4. Test out of classes where possible.

If you spent time working in the field after completing your associate degree, it might be possible to test out of certain course requirements when earning your bachelor’s degree, Grenier says.

Some Northeastern University programs, for example, offer “prior learning assessments” (PLAs). This may be in the form of a test that demonstrates your proficiency on the topic or a portfolio that demonstrates your expertise; it depends on the course, Grenier says.

“The PLA shows that they’ve mastered skills in a particular class so they don’t have to relearn something they’re already an expert in,” he says. “Information technology, for example, might require that you demonstrate your expertise in coding to place out of a course.”

5. Leverage your academic advisor.

Once you’ve been accepted into a bachelor’s program, meet regularly with your advisor to ensure you’re on track to graduate as quickly as possible.

“Your advisor can really help define the clearest pathway to your bachelor’s degree,” Grenier says. “They’ll make sure your credit is transferring the way it should be, that you’re taking the appropriate number of courses, and that you’re keeping up with deadlines. They’re there to help you reach both your academic and professional goals.”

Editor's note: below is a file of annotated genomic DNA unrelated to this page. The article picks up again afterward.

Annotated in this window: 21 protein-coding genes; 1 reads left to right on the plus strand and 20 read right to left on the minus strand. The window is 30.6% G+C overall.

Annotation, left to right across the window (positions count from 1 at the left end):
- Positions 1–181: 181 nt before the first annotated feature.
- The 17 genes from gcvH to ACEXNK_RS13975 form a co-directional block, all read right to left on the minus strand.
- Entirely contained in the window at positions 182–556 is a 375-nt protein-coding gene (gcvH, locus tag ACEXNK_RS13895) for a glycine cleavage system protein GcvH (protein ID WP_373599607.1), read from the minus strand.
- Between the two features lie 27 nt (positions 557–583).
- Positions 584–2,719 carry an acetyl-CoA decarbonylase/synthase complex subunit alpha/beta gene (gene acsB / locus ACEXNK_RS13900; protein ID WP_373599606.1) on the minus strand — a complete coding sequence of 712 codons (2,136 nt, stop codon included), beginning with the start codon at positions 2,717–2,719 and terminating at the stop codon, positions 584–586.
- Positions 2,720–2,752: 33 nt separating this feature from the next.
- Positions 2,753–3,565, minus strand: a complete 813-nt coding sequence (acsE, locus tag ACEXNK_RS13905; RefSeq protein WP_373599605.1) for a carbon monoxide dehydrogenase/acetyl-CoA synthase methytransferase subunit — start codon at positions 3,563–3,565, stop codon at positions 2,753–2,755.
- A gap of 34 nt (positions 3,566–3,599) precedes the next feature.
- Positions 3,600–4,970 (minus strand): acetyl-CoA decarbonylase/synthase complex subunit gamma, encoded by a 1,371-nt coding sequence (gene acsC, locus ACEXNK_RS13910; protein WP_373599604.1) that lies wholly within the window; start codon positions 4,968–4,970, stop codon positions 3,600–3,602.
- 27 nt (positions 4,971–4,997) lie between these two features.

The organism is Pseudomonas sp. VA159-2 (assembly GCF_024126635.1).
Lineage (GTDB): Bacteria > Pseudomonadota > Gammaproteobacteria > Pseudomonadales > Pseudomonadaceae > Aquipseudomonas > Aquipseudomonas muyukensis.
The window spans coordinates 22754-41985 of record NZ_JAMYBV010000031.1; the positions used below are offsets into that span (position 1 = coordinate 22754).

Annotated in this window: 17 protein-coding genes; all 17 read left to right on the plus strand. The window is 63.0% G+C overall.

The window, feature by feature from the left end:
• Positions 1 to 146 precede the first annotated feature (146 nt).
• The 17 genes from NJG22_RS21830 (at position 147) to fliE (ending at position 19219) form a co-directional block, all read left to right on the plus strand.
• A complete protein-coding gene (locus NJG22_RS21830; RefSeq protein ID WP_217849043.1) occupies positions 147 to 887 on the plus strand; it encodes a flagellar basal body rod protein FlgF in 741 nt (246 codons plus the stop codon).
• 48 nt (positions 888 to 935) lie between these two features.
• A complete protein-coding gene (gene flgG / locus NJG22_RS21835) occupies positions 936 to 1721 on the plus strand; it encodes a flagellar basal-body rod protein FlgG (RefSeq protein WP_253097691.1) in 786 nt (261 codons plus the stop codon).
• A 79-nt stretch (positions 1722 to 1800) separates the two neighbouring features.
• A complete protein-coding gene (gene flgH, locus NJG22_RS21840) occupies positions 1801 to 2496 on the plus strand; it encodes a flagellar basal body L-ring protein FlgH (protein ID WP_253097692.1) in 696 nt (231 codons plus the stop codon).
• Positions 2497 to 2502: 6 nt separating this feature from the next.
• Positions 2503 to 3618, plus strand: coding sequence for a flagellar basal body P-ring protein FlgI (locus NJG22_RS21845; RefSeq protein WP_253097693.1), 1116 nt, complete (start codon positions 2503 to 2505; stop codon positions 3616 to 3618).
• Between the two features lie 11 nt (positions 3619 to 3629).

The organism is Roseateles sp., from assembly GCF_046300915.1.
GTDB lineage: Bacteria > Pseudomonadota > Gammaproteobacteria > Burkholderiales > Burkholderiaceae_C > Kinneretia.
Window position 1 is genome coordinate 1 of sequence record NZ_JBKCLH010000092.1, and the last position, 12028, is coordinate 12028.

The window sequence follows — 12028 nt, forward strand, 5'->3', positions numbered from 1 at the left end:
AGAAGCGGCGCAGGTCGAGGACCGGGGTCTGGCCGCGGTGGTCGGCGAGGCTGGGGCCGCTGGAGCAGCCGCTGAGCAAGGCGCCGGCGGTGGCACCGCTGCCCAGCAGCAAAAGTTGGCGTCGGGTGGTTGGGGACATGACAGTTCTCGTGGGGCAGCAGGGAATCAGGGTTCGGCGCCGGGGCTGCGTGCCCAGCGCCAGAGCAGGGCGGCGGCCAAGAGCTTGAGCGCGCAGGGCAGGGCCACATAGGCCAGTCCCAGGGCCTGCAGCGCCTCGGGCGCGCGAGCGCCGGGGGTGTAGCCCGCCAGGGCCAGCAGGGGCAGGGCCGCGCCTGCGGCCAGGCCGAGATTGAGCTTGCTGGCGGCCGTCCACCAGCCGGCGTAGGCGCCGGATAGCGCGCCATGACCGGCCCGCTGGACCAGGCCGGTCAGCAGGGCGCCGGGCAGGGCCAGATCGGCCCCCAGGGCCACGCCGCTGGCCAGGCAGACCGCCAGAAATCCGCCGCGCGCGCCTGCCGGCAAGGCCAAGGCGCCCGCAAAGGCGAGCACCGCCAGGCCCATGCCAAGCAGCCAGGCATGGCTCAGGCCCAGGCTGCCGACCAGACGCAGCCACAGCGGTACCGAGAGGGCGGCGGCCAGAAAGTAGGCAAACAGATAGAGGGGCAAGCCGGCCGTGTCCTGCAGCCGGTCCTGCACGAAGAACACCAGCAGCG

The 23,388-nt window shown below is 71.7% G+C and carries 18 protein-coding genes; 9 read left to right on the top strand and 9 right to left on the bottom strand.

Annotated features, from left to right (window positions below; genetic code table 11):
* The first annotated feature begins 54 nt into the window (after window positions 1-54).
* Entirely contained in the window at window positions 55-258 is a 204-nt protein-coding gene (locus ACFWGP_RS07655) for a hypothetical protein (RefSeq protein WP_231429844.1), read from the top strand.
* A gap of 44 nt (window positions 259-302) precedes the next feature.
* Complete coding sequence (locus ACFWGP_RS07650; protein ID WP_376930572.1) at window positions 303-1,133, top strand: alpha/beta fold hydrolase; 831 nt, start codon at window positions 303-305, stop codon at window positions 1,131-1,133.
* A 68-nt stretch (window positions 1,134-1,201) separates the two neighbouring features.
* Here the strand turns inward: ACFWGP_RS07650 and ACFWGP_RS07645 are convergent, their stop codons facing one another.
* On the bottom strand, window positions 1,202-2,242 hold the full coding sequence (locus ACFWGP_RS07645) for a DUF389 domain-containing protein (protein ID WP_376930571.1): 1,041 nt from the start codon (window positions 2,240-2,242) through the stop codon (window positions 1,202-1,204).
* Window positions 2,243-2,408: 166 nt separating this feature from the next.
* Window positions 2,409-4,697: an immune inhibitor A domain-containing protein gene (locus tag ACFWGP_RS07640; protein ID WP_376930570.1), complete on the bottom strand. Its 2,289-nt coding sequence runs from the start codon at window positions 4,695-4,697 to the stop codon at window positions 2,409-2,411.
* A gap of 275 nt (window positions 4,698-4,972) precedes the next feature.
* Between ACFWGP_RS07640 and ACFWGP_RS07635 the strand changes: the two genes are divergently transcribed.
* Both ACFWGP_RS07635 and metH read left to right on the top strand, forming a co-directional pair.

Get Started Today

Because a bachelor’s degree is so important today in advancing your career, Grenier says that now is the time to begin exploring your options and setting yourself on the path to your bachelor’s degree.

“A bachelor’s degree is very valuable for your career and your earning potential. It’s not something you’ll regret pursuing.”

Curious about the next steps to turn your associate degree into a bachelor’s? Learn all you need to know about transferring from a community college in our free guide below.


Download Our Guide to Transferring from Community College to a Four Year University

About Kristin Burnham
Kristin Burnham is a content contributor for Northeastern University.